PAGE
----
312 To facilitate having source code and comments close together, you can
313 include kernel-doc documentation blocks that are free-form comments
314 instead of being kernel-doc for functions, structures, unions,
315 enums, or typedefs.  This could be used for something like a
316 theory of operation for a driver or library code, for example.
317 
318 This is done by using a DOC: section keyword with a section title.  E.g.:
319 
320 /**
321  * DOC: Theory of Operation
322  *
323  * The whizbang foobar is a dilly of a gizmo.  It can do whatever you
324  * want it to do, at any time.  It reads your mind.  Here's how it works.
325  *
326  * foo bar splat
327  *
328  * The only drawback to this gizmo is that is can sometimes damage
329  * hardware, software, or its subject(s).
330  */
331 
332 DOC: sections are used in SGML templates files as indicated below.
333 
334 
335 How to make new SGML template files
336 -----------------------------------
337 
338 SGML template files (*.tmpl) are like normal SGML files, except that
339 they can contain escape sequences where extracted documentation should
340 be inserted.
341 
342 !E<filename> is replaced by the documentation, in <filename>, for
343 functions that are exported using EXPORT_SYMBOL: the function list is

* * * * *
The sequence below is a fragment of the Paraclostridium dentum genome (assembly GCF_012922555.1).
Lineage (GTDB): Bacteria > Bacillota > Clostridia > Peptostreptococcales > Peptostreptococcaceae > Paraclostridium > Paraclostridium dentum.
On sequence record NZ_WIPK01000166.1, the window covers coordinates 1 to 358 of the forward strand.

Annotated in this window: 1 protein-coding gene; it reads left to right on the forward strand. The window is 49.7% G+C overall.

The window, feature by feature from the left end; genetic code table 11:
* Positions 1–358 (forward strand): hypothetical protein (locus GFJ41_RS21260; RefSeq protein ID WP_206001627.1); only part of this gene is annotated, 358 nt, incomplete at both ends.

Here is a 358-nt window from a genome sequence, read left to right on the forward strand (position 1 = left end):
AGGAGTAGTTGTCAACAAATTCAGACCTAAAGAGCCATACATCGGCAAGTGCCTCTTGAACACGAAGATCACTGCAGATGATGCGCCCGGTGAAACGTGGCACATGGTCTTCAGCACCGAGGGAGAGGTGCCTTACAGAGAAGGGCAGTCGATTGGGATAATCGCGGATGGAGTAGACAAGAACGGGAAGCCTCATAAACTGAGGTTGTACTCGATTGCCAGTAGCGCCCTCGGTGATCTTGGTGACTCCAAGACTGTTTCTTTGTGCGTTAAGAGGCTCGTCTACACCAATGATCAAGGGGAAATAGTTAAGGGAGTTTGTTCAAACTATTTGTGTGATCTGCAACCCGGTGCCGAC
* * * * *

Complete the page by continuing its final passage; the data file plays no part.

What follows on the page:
344 collected from files listed in Documentation/DocBook/Makefile.
345 
346 !I<filename> is replaced by the documentation for functions that are
347 _not_ exported using EXPORT_SYMBOL.
348 
349 !D<filename> is used to name additional files to search for functions
350 exported using EXPORT_SYMBOL.
351 
352 !F<filename> <function [functions...]> is replaced by the
353 documentation, in <filename>, for the functions listed.
354 
355 !P<filename> <section title> is replaced by the contents of the DOC:
356 section titled <section title> from <filename>.
357 Spaces are allowed in <section title>; do not quote the <section title>.
358 
359 !C<filename> is replaced by nothing, but makes the tools check that
360 all DOC: sections and documented functions, symbols, etc. are used.
361 This makes sense to use when you use !F/!P only and want to verify
362 that all documentation is included.
363 
364 Tim.
365 */ <twaugh@redhat.com>